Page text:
BJA/RCoA Project Grant
Dr Carsten Bantel
HEFC-E Clinical Senior Lecturer, Imperial College London
Metabolic Characterisation of Human Models of Burn Pain
£30,445 conditional on ethical approval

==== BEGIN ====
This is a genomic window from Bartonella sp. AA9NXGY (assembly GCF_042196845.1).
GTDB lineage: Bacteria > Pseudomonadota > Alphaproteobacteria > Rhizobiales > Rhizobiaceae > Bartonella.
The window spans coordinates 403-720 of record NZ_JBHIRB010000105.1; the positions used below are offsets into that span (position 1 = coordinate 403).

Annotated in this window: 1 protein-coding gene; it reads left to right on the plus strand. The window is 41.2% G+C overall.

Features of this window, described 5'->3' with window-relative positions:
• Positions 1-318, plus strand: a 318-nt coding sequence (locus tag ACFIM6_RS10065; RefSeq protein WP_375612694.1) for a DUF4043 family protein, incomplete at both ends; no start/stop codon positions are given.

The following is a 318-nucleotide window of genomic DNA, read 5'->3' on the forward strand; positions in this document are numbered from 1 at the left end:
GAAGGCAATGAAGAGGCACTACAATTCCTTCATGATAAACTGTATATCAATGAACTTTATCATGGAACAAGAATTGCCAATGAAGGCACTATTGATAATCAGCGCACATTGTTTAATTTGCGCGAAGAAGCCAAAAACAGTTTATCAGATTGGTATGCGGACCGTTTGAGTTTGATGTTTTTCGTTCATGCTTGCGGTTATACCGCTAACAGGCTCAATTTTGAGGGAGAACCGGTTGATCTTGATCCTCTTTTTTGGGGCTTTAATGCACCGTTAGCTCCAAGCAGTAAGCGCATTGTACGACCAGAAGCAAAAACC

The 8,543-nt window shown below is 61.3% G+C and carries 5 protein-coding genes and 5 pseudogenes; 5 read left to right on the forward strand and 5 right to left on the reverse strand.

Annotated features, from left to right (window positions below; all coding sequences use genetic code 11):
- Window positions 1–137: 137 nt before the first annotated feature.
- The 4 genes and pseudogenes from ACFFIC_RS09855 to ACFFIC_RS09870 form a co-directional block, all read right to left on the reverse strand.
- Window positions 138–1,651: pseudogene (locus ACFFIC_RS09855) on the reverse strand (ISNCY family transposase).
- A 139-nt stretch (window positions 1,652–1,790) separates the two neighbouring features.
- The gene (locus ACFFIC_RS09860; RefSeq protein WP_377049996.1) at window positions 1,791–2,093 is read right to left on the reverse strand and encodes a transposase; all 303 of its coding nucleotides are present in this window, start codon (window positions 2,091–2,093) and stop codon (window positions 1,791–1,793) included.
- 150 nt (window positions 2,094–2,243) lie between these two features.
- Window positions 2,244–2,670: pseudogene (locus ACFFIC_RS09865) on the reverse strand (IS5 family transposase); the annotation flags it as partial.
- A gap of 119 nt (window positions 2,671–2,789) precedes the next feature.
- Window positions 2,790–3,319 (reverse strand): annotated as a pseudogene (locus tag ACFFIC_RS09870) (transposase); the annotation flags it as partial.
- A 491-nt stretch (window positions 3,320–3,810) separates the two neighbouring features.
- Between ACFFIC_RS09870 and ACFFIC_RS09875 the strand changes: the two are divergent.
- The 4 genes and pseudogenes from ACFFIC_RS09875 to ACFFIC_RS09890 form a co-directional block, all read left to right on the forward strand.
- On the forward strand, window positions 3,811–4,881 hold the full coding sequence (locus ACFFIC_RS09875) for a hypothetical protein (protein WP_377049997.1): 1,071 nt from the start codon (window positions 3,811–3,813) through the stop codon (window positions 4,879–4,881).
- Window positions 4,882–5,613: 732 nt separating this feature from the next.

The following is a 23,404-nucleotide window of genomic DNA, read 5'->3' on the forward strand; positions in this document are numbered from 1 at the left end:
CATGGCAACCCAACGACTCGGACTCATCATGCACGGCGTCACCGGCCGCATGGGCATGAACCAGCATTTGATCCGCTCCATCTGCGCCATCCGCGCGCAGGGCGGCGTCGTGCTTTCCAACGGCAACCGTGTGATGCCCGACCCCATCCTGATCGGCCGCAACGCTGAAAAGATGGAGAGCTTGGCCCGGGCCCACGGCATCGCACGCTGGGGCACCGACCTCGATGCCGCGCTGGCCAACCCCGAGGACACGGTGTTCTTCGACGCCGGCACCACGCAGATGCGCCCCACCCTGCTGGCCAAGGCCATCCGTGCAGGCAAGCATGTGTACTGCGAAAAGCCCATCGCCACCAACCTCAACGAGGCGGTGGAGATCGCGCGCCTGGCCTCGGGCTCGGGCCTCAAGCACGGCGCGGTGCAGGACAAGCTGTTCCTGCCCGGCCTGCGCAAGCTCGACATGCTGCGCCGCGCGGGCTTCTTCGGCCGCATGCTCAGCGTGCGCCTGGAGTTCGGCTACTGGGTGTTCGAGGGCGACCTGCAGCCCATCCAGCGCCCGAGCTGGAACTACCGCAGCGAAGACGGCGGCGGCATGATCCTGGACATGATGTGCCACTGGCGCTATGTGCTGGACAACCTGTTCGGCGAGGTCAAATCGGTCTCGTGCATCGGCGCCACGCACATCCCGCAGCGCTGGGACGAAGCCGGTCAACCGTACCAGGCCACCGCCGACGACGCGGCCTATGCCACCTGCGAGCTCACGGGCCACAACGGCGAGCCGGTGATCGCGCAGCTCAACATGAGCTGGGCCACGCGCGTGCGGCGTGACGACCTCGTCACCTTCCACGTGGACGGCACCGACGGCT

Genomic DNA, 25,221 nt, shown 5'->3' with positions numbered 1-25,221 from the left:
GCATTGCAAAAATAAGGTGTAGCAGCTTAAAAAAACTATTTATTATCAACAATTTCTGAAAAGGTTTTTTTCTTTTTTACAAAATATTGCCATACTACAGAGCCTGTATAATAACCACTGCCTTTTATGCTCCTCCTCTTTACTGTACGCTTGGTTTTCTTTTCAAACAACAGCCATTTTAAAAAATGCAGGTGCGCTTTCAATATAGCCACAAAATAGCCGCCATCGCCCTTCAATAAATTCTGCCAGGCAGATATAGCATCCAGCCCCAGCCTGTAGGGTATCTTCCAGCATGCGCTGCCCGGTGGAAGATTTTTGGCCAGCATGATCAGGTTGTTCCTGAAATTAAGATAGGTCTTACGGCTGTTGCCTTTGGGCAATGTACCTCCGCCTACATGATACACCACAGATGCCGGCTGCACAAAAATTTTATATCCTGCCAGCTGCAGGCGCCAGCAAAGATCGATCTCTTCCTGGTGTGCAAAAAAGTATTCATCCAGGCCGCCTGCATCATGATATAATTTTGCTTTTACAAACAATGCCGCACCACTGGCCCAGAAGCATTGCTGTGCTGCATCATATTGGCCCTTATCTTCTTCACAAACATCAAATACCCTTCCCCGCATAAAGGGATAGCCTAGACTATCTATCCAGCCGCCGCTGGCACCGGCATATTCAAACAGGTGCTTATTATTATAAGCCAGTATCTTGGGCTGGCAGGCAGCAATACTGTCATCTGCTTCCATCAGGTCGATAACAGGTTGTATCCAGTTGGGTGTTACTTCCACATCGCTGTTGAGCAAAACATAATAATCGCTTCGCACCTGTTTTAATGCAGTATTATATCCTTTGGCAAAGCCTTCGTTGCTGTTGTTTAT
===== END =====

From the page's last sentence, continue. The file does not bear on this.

Burn pain is still a significant clinical problem that often defies treatment. One potential reason for this is that - instead of being a single entity - it likely comprises different subtypes, each with different underlying mechanisms. However, mechanism based rather than aetiology based treatments have only just recently emerged as therapeutic concepts. At present the principal obstacle in clinical practice to this approach is the lack of biomarkers to indicate specific pathways. This study aims to close this gap. Therefore, two models of burn pain (thermal heat; ultraviolet-B light (sun-burn) are going to be employed in healthy human volunteers. They will be compared to a widely accepted model of neurogenic inflammation (topical capsaicin). After induction of pain, interstitial fluid will be sampled from the affected skin with microdialysis probes. Sample fluid will be analysed for key metabolites and entire metabolite profiles. In addition, the somato-sensory changes in the skin induced by the respective pain models will be quantified. The resultant values for mechanical hyperalgesia and allodynia as well as the changes in heat and pain thresholds will be correlated with the obtained metabolite signature. The thus identified interactions between metabolites and sensorychanges should build the basis for the development of biomarkers for burn pain.